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Unique program brings injured vets back to Iraq -- to heal

  • Story Highlights
  • Eight wounded U.S. veterans return to Iraq through "Operation Proper Exit" program
  • Veterans want troops on the ground to know they're still part of them, organizer says
  • Retired lieutenant says progress in Iraq shows he didn't "bleed in vain"
  • Program is run by Troops First Foundation, backed by USO
By Mohammed Jamjoom
CNN
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BAGHDAD, Iraq (CNN) -- Edwin Salau knew coming back would be hard. But he had to do it. The retired U.S. Army first lieutenant needed to know that his sacrifice was worth it.

While visiting Camp Ramadi, Salau demonstrates his prosthetic leg by bending it at the knee.

Retired Army 1st Lt. Edwin Salau says he sees progress in Iraq since he left five years ago.

"I wanted to make sure I didn't bleed in vain for the Iraqi people," Salau said. "And what I found is I did not. I see the progress over five years. I see free Iraqis doing what Iraqis want to do in their country, and I see the U.S. taking a back seat."

Salau left the battlefield in November 2004, after being hit by a rocket-propelled grenade and small-arms fire during an ambush close to the town of Tuz. Those injuries cost him most of his left leg; it was amputated above the knee and he now wears a prosthesis.

Recently, he and seven other wounded American veterans returned to Iraq so they could heal emotionally. It was part of a nonprofit pilot program called Operation Proper Exit, an initiative started a little over a year ago by the Troops First Foundation, based in Maryland. The USO supports the mission. Video Watch Salau describe his feelings on returning »

Rick Kell, head of Troops First, traveled to Iraq with the soldiers and said the idea came from American troops.

"After spending much time at Walter Reed and Brooke Army medical centers, inevitably in any conversation, something reminds somebody that they want to go back. And the soldiers don't hesitate to tell you that," Kell said. "They are soldiers and they want to come back primarily for several reasons, but they want to come back and let the troops here on the ground know that they are still part of them, they support them, and they would very much like to be with them, although they can't."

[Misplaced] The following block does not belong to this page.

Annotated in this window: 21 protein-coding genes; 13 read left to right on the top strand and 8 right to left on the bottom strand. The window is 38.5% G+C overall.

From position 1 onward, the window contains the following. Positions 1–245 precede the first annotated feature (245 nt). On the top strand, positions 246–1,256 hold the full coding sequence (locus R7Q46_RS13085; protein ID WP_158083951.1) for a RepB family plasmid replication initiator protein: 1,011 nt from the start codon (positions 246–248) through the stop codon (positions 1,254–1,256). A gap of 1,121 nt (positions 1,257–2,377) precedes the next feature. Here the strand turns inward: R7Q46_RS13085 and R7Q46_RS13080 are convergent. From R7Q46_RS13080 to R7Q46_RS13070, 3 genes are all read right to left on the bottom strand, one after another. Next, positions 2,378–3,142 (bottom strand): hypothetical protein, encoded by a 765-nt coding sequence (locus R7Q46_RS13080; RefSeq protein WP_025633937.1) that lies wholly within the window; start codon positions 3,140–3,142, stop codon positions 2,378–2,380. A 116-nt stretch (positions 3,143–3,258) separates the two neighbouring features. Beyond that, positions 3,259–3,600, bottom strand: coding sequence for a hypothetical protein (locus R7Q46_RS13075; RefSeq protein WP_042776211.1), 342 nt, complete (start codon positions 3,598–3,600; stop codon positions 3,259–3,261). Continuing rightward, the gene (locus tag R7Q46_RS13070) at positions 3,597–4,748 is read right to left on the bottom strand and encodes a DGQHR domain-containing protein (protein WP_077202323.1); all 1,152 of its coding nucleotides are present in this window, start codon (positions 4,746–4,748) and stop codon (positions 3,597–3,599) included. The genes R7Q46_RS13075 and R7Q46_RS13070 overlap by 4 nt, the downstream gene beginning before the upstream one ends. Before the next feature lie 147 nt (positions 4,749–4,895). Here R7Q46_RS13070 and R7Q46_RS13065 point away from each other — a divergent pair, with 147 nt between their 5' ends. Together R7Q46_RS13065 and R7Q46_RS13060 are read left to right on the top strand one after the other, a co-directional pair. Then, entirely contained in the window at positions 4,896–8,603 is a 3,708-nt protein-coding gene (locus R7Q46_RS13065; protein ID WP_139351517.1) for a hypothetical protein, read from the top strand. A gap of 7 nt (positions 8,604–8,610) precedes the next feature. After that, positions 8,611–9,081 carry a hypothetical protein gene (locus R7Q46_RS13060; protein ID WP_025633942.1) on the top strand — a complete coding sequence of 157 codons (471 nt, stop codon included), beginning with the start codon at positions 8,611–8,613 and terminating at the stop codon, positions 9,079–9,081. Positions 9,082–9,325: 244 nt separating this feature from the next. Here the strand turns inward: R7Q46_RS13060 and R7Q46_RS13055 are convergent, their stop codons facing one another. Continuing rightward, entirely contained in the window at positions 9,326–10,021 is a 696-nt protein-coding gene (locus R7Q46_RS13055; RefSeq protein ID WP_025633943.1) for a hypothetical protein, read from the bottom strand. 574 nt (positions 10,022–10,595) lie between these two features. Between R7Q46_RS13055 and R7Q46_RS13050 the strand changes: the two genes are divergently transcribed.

It's an emotional journey for the returning veterans, a chance to visit bases where they were stationed, and, in some cases, the sites where they were wounded. Though other programs have allowed wounded American soldiers to return to the scene of their service and sacrifice, this is the first to allow them to do so while a war is still being waged.

All in all, 13 soldiers have participated in the program so far -- eight this trip and five on a previous trip, which took place in June. The earlier trip was kept quiet because of fears that the experience would be too overwhelming for the participants.

According to Kell, he encounters many soldiers who would like to return, but those who are selected are chosen carefully.

"Well, first of all, when we come in contact with someone who wants to come back -- and that's somebody who is thriving, that is mentally and physically moving forward in their life, they've demonstrated that they have a plan for what's next and they've begun to implement that plan," he said. "So we feel pretty good about this person being squared away. And there are concerns, but it's a very personal decision. We only ask for one of three answers: yes, no or not now."

Salau, who now works with other wounded soldiers at Camp Lejeune, in North Carolina, thinks he's become an ambassador for them. When Salau departed Iraq the first time, he couldn't do it on his own. That's why this trip was so important to him.

"My purpose for this trip was for my soldiers to have that last memory of me in Iraq walking out of here on my own power," he said. "And I achieved that and it was closure."

Salau and Kell think the program has been a success so far. According to them, the main reason for that is the support they've gotten from the military command in Iraq, particularly Gen. Raymond Odierno, the top U.S. commander there.

Odierno's experiences with his son, who lost his arm in Iraq, helped the general better understand these soldiers' plight, Kell said.

"He has insight and perspective that a lot of leaders don't, thank goodness," Kell said, calling Odierno a very compassionate man.

"Gen. Odierno is ... he's a soldier's general," Salau said. "He understands. It was clear when I met him the first day of our trip that he knew what the results would be at the end of our trip. I thank them for letting us come back."

Whether the program will help the wounded soldiers psychologically has yet to be proven. Also in question is whether more soldiers will be able to participate.

Troops First would like to include as many soldiers as possible, Kell said, but U.S. troops will not be in Iraq for much longer.

"We've got a short window," he said. "We've got a formula down. We can only do six to eight on each trip, so we can make it a very personal experience and have it be meaningful."

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For Salau, it was extremely meaningful. Now he can go home on his own terms.

"Today, I packed my stuff and I dressed in a uniform ... and then I'm going to undress at home and not Walter Reed," he said. "That feeling, it can't completely be put into words. I'm gonna get greeted at the airport by my wife and children. I'm not gonna be greeted at Walter Reed. And I'm gonna keep on living the dream."

All About U.S. Armed Forces ActivitiesIraqRaymond OdiernoWalter Reed Health Care System

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